Postpartum Depression

Many people expect that the birth of a child will be a joyous occasion, but when the time comes, they may have mixed feelings. In fact, women commonly experience the “baby blues” within the first week after delivery. These rapid mood swings–often including sadness, anxiety, and irritability–usually clear up within a few weeks without treatment.

While the baby blues don’t require treatment, some of the things that mothers can do to get through this period more easily are:

  • Get enough rest. This can be a real challenge with an infant in the home, so it pays to nap when you can.
  • Get all the help you can with household responsibilities so you can rest. Don’t try to do it all yourself.
  • Get lots of emotional support, especially from other mothers. Consider joining a support group for new parents.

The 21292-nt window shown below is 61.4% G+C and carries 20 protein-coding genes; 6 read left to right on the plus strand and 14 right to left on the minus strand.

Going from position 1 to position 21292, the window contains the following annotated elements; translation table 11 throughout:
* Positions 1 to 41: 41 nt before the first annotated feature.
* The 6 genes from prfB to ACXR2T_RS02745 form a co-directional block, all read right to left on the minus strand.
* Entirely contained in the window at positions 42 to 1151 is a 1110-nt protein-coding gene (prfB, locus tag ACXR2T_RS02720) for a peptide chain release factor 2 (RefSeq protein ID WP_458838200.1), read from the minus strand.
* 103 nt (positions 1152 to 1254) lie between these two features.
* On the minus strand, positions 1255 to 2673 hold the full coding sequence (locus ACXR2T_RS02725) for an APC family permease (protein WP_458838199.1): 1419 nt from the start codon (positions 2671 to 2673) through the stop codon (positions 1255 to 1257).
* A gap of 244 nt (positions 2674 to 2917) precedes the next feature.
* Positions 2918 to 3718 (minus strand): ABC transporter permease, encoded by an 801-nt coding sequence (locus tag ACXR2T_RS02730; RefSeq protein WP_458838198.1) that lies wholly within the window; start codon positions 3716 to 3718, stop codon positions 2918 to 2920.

About ten percent of new mothers develop a more serious mood disorder known as postpartum depression. Postpartum depression can occur anytime in the first year after a delivery or miscarriage, and may last up to a year if untreated. Symptoms include:

  • Feeling sad and tearful
  • Having no energy
  • Inability to sleep
  • Difficulty concentrating and making decisions
  • Overconcern about, or lack of interest in, the baby
  • Loss of interest in sex and other activities

Postpartum depression, like other forms of depression, can be treated quite effectively with psychotherapy, medication, and/or support groups.

Postpartum psychosis, a severe disorder occurring in only one in a thousand new mothers, may appear suddenly in the weeks after delivery, and is marked by hallucinations, delusions, and bizarre behavior. Since there can be a risk of violent behavior, mothers with these symptoms are advised to seek medical attention immediately. Fortunately, this condition is quite rare.

Parenthood brings many new demands, and sometimes extra assistance is needed to manage the transition. Contact your medical doctor if you have questions about postpartum reactions.